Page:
Accelerating Your Change Efforts

leadershipWith so many organizations undergoing change these days, it’s not surprising that leaders are pulling out all the stops to ensure that they’re successfully adapting and thriving in today’s marketplace.

Culture, strategy, leadership and engagement are often the most common levers being employed to support change and transition. For many leaders, these four domains are viewed as cornerstones to both short- and long-term success. To be successful, companies need to be intentional about each of them and how they align to support one another.

As part of discussions with a prospective client earlier this month, the two company owners asked me which one (strategy, culture, leadership, engagement) they should emphasize since they, and their teams, were really stretched by demanding workloads and limited time.

My initial response would have been something about pushing on all four aspects at roughly the same time. Success comes from the iterative process of moving these pieces forward in a relatively synchronized pattern. But when I asked a few more questions, it became obvious that they really didn’t have a good sense of how they would grow their business or even what the business might look like in the longer term.

leader staff visitClearly, this is a case where a clear and well-articulated strategy is required before even considering other elements like culture, leadership or engagement. As they say, if you don’t know where you’re going, or what you’re hoping to achieve, any result looks like success. And this particular situation was a recipe for significant turmoil, wasted effort and potential failure.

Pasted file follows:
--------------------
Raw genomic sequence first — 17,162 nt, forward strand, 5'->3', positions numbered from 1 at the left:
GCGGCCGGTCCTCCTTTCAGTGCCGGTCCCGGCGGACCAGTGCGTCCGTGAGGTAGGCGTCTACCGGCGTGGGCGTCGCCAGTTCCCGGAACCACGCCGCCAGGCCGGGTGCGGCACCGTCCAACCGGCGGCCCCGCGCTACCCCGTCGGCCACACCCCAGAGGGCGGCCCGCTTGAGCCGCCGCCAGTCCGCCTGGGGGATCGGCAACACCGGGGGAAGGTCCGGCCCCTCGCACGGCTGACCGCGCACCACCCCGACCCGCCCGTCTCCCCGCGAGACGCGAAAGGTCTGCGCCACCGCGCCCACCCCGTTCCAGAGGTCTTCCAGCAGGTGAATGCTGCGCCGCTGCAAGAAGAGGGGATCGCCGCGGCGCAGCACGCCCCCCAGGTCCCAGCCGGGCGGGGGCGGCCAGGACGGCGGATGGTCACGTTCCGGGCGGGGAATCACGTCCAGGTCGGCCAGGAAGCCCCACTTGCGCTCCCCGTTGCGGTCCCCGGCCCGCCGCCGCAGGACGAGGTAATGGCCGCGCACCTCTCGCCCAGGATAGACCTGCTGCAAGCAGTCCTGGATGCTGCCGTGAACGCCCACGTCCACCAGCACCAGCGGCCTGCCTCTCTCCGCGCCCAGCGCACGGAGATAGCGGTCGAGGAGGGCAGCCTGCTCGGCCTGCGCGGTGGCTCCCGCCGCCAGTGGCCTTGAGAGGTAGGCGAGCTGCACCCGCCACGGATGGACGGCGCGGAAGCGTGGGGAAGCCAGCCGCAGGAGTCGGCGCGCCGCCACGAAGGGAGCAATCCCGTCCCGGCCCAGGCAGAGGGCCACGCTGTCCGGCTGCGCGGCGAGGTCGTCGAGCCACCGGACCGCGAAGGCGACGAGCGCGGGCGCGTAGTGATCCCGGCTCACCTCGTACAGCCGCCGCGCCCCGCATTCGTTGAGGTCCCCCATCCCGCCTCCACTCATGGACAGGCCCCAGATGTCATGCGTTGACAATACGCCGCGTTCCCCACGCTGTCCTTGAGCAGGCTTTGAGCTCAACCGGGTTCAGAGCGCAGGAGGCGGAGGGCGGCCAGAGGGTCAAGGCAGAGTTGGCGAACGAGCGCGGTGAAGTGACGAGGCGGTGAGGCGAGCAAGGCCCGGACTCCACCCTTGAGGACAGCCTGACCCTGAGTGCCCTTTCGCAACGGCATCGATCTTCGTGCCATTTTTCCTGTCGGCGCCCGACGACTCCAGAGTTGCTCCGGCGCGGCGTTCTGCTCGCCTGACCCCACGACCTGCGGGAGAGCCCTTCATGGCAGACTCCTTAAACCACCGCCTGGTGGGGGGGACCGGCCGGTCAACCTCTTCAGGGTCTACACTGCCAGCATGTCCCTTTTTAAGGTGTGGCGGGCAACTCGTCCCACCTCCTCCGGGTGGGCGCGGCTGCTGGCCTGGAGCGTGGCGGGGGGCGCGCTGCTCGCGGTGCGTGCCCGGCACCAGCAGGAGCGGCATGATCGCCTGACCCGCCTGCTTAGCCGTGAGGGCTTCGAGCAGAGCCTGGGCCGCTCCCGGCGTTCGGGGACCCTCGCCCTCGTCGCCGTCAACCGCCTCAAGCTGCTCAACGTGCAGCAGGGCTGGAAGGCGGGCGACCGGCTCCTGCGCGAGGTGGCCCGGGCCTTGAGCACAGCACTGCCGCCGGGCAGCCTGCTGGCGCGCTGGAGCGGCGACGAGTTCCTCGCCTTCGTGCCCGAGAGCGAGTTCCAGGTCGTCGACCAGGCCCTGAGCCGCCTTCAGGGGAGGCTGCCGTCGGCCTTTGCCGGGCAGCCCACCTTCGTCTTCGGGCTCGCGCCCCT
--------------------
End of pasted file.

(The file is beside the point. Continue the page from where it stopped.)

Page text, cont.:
As you work with your leadership teams on your change and transition efforts, here are some suggestions to accelerate your efforts:

1.) Keep Tabs on What’s Happening ‘Out There’

  • Keeping close tabs on what’s happening for your clients, markets and industry as you implement change is key to ensuring relevance and impact. It’s not enough to do this in some sort of ad-hoc fashion: Create a routine to conduct these check-ins consistently and with some rigor.
  • Opportunities, issues, challenges and trends often emerge with little warning and that’s why regular scanning and thoughtful analysis of what’s taking place beyond your own organization is essential.
  • During your change effort, create specific opportunities for your teams to come together on a regular basis to review, discuss and debate what’s going in the world around them and what tweaks are required in your change efforts.

2.) Ensure Your Team is on Board with the Future

  • Having a clearly defined and well-understood future vision, along with an enabling strategy, is essential to successful change. This may include a different business model, entering new markets, creating different product lines or adopting new technologies to grow your business.
  • If you and your leadership team are somewhat ambiguous or not fully aligned around both the vision and strategy, your change and transition efforts will be challenging.
  • Crafting and communicating your vision and strategy is a useful exercise only if you’re willing to revisit and update as necessary. That way you can successfully adapt to and take advantage of what’s going on around you.

3.) Be Aware of How Your Staff are Doing

  • Getting a pulse on staff engagement has become commonplace for many organizations. However, it’s particularly helpful to gather regular information about employee engagement during your change efforts. Once you’re underway with proposed changes, employee engagement levels often dip. It’s important to know which factors can be adjusted to strengthen engagement.